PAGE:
– Commentary by the Israeli Consul to New England in The Christian Science Monitor:
As part of an effort to restore diplomatic ties with Egypt, Tehran’s city council recently agreed to rename Khaled Islambouli Avenue, a street named after the assassin of former Egyptian Prime Minister and peacemaker, Anwar Sadat. On one hand, this is a positive sign of increased openness to the ideas of peace and moderation. However, the street was renamed Intifada Avenue after the violent Palestinian uprising against Israel, and a likeness of Islambouli still adorns a downtown building.
This story reveals a great deal about the conflicting attitudes and interests at work in the Muslim world – reform is possible, but old hatreds, misguided prejudices, and support for terrorism are still the norm.
– FrontPage Magazine has a commentary on EU funds being diverted to Palestinian terror.
– From Haaretz: A spokesman from PM Sharon’s office says the security fence will not extend to the eastern side of the West Bank:
Tirza said his committee has tried to limit the damage wrought by the fence. “In places where I can, I move the route of the fence so as not to destroy olive groves and hot houses. Not a single home has been destroyed as a result of the route of the fence, except for some homes built illegally in the area of Baka al-Garbiyeh.”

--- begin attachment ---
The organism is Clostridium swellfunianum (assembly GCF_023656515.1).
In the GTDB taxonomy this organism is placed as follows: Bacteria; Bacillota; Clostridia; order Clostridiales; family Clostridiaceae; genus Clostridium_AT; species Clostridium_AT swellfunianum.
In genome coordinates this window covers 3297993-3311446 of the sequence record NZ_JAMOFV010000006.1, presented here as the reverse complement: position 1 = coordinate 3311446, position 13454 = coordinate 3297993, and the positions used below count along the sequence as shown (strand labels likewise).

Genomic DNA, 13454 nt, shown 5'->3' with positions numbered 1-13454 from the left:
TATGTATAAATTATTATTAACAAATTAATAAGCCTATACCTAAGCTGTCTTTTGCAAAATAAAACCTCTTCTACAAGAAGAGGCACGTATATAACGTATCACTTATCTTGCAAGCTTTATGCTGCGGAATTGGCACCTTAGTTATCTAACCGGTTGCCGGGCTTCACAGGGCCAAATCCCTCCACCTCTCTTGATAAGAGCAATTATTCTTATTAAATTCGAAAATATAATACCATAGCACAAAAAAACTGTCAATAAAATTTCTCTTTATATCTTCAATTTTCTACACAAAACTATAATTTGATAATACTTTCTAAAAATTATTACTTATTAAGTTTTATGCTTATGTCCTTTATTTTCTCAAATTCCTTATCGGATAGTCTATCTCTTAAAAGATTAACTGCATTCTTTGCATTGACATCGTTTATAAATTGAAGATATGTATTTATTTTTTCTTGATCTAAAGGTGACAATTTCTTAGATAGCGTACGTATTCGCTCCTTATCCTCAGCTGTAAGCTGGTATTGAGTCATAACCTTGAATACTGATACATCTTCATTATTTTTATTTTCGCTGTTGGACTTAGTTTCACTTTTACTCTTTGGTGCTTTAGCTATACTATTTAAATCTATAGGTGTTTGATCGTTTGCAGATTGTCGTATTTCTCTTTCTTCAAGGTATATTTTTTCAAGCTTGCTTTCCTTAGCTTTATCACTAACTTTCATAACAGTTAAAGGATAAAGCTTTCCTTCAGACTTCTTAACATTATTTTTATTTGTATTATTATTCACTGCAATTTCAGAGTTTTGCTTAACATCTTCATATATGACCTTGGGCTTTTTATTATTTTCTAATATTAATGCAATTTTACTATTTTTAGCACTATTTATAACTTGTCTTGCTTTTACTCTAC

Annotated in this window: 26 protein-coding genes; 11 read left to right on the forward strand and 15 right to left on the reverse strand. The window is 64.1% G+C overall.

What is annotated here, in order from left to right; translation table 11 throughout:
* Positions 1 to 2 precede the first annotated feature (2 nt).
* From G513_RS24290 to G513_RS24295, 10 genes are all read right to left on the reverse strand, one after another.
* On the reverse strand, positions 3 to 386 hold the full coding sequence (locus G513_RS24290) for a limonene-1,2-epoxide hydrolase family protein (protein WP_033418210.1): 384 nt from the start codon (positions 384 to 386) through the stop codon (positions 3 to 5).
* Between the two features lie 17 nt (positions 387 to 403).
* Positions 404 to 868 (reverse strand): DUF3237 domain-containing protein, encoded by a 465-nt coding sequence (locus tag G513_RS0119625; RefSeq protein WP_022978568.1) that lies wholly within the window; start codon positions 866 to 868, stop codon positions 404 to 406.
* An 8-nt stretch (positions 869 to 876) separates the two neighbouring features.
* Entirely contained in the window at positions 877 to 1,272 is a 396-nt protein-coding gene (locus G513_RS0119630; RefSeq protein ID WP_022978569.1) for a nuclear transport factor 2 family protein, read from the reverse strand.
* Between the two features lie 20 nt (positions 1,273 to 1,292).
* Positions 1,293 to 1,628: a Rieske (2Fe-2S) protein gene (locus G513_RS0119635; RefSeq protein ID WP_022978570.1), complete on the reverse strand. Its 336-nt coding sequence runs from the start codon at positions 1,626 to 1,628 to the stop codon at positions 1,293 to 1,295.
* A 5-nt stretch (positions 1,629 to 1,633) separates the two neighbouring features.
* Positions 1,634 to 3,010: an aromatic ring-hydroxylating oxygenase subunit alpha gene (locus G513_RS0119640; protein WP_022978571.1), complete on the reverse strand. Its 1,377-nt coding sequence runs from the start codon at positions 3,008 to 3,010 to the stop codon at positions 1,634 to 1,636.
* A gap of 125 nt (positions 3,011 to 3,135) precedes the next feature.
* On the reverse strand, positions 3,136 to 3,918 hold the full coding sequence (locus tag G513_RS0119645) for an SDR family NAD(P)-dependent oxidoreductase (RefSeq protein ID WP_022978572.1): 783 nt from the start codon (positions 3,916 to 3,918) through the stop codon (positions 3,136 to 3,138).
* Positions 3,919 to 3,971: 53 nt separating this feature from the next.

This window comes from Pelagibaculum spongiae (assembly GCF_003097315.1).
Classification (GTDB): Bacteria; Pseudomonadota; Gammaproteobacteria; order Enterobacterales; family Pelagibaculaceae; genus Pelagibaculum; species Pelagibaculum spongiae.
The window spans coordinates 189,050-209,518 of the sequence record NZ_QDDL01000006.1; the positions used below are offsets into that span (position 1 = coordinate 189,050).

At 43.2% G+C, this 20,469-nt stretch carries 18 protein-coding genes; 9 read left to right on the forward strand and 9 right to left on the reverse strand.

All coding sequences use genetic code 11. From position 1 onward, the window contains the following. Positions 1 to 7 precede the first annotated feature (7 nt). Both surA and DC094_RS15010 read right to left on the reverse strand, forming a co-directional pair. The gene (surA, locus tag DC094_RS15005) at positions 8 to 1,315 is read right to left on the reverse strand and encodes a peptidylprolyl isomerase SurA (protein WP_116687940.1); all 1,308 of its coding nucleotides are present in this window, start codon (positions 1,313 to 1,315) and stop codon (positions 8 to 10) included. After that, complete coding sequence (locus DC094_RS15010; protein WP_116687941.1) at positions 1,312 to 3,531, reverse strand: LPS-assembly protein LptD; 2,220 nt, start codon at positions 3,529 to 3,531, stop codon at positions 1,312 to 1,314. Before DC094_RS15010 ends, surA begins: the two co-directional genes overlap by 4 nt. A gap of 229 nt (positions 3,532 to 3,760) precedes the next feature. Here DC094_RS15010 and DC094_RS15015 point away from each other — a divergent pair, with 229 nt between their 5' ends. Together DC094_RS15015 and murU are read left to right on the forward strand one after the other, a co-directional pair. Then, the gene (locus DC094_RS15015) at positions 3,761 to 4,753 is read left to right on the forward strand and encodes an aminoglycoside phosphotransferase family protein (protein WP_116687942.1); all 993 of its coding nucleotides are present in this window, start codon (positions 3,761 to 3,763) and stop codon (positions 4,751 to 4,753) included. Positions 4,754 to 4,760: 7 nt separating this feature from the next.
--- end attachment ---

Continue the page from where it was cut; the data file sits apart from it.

– From Jerusalem Report: The new Justice Minister of Canada is Jewish, and an committed Zionist.
– From Washington Institute for Near East Policy — ‘All Quiet on Israel’s Northern Front?’ :
The U.S. has repeatedly indicated that Syrian President Assad must take initial trust-building steps such as controlling Hizballah, preventing terrorist spillage from Syria into Iraq, and putting an end to terrorism directed from Hamas and Islamic Jihad headquarters in Damascus. Given Israel’s current focus on Gaza, Israeli-Syrian peace negotiations do not appear to be in the cards for the time being.